Schematic view, in four phases, of the adhesion mechanism proposed for the O. vulgaris sucker.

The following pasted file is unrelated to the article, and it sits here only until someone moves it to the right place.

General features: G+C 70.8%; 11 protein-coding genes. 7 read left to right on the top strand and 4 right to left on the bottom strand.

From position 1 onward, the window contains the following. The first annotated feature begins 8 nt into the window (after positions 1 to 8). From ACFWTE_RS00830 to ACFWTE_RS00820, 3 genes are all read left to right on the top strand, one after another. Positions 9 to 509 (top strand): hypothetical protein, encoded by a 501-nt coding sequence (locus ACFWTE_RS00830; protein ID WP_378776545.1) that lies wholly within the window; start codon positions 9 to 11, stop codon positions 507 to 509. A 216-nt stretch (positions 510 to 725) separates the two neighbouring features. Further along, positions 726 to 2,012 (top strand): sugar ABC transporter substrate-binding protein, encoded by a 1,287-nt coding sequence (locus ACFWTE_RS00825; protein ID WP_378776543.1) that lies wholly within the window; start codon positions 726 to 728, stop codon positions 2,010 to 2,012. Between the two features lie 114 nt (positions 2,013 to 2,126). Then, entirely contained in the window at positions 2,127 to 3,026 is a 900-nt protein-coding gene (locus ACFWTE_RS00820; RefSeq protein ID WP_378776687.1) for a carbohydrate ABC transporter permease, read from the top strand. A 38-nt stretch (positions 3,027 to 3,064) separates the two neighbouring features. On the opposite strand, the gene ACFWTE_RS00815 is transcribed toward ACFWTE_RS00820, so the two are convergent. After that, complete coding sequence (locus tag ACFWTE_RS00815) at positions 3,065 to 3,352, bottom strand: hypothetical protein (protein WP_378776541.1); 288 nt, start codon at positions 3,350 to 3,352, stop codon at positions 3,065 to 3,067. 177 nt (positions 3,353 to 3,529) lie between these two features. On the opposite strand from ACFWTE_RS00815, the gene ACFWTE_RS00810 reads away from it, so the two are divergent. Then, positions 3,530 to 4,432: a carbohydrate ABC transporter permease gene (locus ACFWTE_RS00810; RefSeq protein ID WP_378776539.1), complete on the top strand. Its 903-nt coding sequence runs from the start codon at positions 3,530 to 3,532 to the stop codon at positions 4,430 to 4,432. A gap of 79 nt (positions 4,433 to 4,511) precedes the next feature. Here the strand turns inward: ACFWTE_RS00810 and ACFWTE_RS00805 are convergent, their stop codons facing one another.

A) Forming of a tight seal that prevents water from leaking at the rim. Infundibular radial muscles begin to contract (black arrows) to increase the contact area between (flattened) infundibulum and substrate; B) Contraction (black arrow) of acetabular radial muscles creates suction and moves water from infundibulum-substrate interface toward the acetabulum (blue arrows), as well, enhancing attachment; C) Meridional muscles of acetabulum contract (black arrows), allowing the protuberance makes contact with the upper part of the side walls of the orifice; meanwhile, the acetabular radial muscles are still contracted (gray arrow). Rough surfaces of both orifice and acetabular roof (coming into contact) contribute to adhesion. A torus of water is created in the acetabular cavity around the protuberance itself; D) Acetabular radial and meridional muscles stop to contract. The protuberance is passively kept in contact with the upper part of the side walls of the orifice, due to the cohesive force of water in the infundibular compartment and the friction of the two roughness surfaces that are in contact (acetabular protuberance and upper part of side walls of orifice). These two forces are balanced by the elastic restoring force of acetabular protuberance.